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Two high powered FM stations of All India Radio are being installed in Amritsar and Fazilka in the Punjab to supplement the programs broadcast from transmitters operating from Jalandhar, New Delhi, Chandigarh and Mumbai and to improve the broadcast services during unfavourable weather conditions in the border regions of Punjab.

Today, the External Services Division of All India Radio broadcasts daily with 57 transmissions with almost 72 hours or programming covering over 108 countries in 27 languages, of which 15 are foreign and 12 Indian. The foreign languages are: Arabic, Baluchi, Burmese, Chinese, Dari, French, Indonesian, Persian, Pushtu, Russian, Sinhala, Swahili, Thai, Tibetan and English (General Overseas Service). The Indian languages are Bengali, Gujarati, Marathi, Konkani, Kashmiri, Hindi, Kannada, Malayalam, Nepali, Punjabi, Saraiki, Sindhi, Tamil, Telugu and Urdu.

The longest daily broadcast is the Urdu Service to Pakistan, around the clock on DTH (direct-broadcast satellite) and on short- and medium wave for 12¼ hrs. The English-language General Overseas Service is broadcast 8¼ hours daily. During Hajj, there are special broadcasts beamed to Saudi Arabia in Urdu. AIR is planning to produce programmes in the Baluchi language.[11]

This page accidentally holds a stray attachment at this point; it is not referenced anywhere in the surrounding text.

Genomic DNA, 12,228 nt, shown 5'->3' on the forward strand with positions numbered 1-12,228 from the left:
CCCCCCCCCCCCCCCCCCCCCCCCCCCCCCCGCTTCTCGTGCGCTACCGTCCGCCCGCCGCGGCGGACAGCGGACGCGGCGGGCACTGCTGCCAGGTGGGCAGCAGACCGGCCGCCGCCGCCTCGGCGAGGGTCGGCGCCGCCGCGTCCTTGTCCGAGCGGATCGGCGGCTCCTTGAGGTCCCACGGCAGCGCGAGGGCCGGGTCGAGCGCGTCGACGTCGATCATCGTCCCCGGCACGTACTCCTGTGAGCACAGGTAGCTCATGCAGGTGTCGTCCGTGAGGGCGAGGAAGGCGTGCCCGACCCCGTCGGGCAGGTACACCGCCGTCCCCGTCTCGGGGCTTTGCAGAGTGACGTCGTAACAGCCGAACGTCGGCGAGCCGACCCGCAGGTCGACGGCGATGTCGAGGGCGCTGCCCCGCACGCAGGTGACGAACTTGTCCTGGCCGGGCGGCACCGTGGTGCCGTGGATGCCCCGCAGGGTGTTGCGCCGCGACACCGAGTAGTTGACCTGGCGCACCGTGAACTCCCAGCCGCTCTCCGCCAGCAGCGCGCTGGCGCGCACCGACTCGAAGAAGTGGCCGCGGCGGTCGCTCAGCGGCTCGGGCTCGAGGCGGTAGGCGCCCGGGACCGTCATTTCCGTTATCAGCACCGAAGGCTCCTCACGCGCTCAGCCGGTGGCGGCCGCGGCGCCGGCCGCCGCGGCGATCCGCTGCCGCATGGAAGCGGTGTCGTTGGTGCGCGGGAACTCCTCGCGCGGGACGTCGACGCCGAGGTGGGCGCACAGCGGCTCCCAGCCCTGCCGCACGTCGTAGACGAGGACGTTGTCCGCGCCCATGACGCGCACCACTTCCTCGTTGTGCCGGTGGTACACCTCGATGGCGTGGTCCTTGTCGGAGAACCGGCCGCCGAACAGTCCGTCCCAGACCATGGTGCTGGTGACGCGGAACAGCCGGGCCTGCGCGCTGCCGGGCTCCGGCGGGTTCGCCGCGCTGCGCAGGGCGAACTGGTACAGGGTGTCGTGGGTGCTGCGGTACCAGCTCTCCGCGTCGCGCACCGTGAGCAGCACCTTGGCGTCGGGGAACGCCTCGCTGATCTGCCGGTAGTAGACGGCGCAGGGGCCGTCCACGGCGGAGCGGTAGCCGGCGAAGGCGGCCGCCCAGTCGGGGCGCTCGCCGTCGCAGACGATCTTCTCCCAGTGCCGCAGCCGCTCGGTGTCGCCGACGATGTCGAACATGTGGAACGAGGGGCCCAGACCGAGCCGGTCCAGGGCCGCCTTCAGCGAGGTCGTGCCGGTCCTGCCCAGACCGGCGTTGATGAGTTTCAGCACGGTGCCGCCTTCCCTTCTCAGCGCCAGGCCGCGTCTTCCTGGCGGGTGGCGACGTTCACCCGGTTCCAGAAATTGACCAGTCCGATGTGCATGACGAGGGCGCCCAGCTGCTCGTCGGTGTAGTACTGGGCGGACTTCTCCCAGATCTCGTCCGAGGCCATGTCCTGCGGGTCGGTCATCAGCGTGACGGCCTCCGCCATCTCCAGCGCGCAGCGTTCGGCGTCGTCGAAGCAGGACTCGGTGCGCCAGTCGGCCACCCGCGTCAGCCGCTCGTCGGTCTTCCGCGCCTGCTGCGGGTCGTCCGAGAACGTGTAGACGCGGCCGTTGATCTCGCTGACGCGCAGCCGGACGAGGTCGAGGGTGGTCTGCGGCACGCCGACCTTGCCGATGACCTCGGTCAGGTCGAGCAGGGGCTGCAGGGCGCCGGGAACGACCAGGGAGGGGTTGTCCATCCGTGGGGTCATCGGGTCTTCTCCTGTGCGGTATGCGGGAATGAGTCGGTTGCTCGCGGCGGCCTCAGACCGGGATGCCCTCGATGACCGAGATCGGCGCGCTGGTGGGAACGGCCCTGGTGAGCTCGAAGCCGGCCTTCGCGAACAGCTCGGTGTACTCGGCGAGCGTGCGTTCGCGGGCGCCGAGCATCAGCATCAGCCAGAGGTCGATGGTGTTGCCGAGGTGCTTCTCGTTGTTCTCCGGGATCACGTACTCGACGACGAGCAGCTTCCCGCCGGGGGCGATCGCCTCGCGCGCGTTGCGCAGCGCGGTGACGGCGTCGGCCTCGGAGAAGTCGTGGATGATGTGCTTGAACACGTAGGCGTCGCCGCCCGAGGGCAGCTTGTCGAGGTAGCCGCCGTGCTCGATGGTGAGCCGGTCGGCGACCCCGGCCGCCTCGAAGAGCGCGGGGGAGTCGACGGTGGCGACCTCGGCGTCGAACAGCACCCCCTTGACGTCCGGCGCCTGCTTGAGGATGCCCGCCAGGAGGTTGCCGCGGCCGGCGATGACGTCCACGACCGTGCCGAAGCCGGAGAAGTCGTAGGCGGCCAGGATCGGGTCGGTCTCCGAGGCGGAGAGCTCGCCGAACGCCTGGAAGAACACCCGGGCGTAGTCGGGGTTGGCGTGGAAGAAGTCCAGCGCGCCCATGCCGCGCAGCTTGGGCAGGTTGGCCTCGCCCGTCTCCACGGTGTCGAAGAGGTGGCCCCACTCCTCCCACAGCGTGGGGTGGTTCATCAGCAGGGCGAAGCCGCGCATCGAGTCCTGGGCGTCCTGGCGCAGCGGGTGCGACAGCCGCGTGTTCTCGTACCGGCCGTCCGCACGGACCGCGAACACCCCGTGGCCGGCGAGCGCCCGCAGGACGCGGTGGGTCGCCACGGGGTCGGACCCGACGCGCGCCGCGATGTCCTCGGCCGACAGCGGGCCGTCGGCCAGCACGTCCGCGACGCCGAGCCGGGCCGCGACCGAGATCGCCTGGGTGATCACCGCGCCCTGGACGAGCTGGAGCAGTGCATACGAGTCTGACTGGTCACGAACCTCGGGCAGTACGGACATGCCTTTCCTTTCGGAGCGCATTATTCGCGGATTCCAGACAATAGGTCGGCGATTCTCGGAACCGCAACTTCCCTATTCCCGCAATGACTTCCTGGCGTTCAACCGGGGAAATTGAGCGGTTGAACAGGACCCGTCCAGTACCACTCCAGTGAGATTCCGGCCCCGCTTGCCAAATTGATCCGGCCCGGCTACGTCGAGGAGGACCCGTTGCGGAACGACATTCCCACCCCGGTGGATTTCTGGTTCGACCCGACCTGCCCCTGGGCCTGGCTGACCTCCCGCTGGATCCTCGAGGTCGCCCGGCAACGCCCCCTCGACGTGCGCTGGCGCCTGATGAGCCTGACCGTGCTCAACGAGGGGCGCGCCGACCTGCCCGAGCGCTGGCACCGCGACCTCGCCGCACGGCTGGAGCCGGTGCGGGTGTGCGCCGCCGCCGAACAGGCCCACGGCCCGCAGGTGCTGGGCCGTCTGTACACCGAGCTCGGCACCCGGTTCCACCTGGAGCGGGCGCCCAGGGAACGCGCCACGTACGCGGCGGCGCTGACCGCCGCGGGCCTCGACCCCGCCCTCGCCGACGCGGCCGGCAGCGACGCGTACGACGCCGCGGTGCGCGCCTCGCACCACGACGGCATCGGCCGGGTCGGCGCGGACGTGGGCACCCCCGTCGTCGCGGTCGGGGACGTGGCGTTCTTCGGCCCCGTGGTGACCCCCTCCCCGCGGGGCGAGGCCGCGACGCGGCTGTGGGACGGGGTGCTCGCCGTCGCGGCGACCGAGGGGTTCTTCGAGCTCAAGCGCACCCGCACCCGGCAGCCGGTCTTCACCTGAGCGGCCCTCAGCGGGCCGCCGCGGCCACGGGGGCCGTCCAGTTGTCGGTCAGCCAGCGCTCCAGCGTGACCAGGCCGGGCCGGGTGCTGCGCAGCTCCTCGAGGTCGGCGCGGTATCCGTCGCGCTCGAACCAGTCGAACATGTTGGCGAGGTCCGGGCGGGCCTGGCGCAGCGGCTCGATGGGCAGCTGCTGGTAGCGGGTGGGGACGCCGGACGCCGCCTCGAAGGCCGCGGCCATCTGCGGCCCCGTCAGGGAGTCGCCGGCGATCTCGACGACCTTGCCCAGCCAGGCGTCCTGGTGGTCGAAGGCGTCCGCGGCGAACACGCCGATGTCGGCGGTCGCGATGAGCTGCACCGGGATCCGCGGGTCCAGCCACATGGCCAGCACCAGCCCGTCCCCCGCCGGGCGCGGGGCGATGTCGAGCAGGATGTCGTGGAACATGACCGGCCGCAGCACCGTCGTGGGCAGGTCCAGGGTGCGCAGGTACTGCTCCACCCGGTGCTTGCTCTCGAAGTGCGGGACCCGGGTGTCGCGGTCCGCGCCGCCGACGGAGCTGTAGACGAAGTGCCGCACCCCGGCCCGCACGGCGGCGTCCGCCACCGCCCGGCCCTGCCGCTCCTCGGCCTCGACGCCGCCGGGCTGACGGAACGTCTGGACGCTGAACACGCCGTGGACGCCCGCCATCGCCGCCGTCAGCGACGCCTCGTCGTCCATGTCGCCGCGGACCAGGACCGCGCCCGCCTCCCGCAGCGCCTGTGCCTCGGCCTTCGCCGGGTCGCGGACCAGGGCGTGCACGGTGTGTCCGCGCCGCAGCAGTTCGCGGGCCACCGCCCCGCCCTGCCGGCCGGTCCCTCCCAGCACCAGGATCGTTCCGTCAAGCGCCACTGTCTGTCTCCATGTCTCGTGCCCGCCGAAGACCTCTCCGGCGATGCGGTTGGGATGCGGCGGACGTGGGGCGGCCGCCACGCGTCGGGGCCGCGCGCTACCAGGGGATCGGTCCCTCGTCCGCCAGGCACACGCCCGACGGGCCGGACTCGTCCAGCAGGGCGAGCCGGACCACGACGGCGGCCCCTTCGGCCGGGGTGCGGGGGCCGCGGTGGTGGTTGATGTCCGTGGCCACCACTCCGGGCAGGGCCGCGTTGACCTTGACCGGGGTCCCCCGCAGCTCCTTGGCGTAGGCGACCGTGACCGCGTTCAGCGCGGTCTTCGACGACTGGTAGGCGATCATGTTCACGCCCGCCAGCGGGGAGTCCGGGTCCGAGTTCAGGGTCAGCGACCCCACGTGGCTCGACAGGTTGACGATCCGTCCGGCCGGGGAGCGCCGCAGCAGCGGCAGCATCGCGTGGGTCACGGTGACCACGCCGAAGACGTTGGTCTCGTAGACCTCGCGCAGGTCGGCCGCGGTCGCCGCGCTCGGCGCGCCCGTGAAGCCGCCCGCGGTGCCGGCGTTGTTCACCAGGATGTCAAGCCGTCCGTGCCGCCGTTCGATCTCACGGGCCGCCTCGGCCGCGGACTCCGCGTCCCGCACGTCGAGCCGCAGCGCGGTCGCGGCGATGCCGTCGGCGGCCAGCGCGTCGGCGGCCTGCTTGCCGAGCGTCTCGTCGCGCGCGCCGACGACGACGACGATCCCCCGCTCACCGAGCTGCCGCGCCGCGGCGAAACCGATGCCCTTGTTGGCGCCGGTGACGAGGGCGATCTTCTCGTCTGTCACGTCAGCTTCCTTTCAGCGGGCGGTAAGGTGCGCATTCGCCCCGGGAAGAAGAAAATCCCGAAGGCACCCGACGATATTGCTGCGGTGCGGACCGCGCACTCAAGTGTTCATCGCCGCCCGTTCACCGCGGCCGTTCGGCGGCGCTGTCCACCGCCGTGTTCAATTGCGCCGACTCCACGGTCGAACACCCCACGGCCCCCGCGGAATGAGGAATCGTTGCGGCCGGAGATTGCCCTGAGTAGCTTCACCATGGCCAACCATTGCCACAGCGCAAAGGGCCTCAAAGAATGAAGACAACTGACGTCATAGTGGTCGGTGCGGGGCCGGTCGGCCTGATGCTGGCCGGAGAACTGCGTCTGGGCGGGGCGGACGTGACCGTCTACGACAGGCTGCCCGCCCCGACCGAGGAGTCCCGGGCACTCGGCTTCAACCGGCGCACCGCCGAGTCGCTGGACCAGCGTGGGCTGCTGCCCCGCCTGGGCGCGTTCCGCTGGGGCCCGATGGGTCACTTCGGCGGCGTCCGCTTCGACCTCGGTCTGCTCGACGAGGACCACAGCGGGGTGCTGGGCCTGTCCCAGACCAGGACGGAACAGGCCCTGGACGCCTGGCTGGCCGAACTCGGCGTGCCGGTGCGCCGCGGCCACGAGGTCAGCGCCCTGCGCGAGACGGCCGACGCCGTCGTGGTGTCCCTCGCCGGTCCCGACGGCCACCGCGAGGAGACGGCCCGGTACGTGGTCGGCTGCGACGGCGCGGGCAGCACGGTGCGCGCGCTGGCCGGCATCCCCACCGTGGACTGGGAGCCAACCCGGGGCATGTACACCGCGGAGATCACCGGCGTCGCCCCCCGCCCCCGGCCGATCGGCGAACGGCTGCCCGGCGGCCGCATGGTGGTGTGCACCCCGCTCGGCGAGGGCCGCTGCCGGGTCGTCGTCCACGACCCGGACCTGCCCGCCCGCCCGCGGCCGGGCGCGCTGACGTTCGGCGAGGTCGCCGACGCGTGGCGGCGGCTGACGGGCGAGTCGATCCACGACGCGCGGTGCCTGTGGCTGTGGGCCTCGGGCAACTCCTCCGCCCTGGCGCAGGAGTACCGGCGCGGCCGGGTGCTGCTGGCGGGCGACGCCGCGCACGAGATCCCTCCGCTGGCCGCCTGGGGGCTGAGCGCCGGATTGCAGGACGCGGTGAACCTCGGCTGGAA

The external services of AIR are also broadcast to Europe in DRM (Digital Radio Mondiale) on 9950 kHz between 1745 and 2230 UTC. These external transmissions are broadcast by high-power transmitters located at Aligarh, Bengaluru, Chennai, Delhi, Gorakhpur, Guwahati, Mumbai and Panaji on shortwave and from Jalandhar, Kolkata, Nagpur, Rajkot and Tuticorin on medium wave. Soon All India Radio Amritsar will also start a booster service on the FM band. Some of these transmitters are 1000 kW (1 MW) or 500 kW. Programs are beamed to different parts of the world except for the Americas and the reception quality is very good in the target areas. In each language service, the program consists of news, commentary, a press review, talks on matters of general or cultural interest, feature programmes, documentaries and music from India and the target region. Most programs originate at New Broadcasting House on Parliament Street in New Delhi, with a few originating at SPT Bengaluru, Chennai, Hyderabad, Jalandhar, Kolkata, HPT Malad Mumbai, Thiruvananthapuram and Tuticorin.